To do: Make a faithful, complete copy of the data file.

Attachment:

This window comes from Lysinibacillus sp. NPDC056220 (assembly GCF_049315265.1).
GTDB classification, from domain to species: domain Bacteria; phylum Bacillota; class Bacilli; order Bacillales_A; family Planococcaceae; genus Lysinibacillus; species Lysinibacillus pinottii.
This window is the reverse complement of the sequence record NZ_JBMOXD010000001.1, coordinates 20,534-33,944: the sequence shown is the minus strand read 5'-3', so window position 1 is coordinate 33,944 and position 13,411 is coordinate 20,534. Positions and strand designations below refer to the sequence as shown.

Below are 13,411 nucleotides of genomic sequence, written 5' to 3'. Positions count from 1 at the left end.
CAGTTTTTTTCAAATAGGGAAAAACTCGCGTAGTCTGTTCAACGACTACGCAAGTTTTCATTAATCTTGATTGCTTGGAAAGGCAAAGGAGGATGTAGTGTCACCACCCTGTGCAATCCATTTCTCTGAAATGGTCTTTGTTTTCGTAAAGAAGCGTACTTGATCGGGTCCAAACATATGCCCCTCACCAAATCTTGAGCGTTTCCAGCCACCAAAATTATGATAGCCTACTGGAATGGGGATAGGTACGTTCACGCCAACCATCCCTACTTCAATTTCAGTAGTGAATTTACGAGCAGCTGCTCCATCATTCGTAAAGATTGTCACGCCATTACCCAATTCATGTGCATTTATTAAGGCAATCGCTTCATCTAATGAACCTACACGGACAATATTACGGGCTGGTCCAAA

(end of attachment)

This window comes from Lysinibacillus sp. NPDC056220 (assembly GCF_049315265.1).
GTDB classification, from domain to species: domain Bacteria; phylum Bacillota; class Bacilli; order Bacillales_A; family Planococcaceae; genus Lysinibacillus; species Lysinibacillus pinottii.
This window is the reverse complement of the sequence record NZ_JBMOXD010000001.1, coordinates 20,534-33,944: the sequence shown is the minus strand read 5'-3', so window position 1 is coordinate 33,944 and position 13,411 is coordinate 20,534. Positions and strand designations below refer to the sequence as shown.

Below are 13,411 nucleotides of genomic sequence, written 5' to 3'. Positions count from 1 at the left end.
CAGTTTTTTTCAAATAGGGAAAAACTCGCGTAGTCTGTTCAACGACTACGCAAGTTTTCATTAATCTTGATTGCTTGGAAAGGCAAAGGAGGATGTAGTGTCACCACCCTGTGCAATCCATTTCTCTGAAATGGTCTTTGTTTTCGTAAAGAAGCGTACTTGATCGGGTCCAAACATATGCCCCTCACCAAATCTTGAGCGTTTCCAGCCACCAAAATTATGATAGCCTACTGGAATGGGGATAGGTACGTTCACGCCAACCATCCCTACTTCAATTTCAGTAGTGAATTTACGAGCAGCTGCTCCATCATTCGTAAAGATTGTCACGCCATTACCCAATTCATGTGCATTTATTAAGGCAATCGCTTCATCTAATGAACCTACACGGACAATATTACGGGCTGGTCCAAA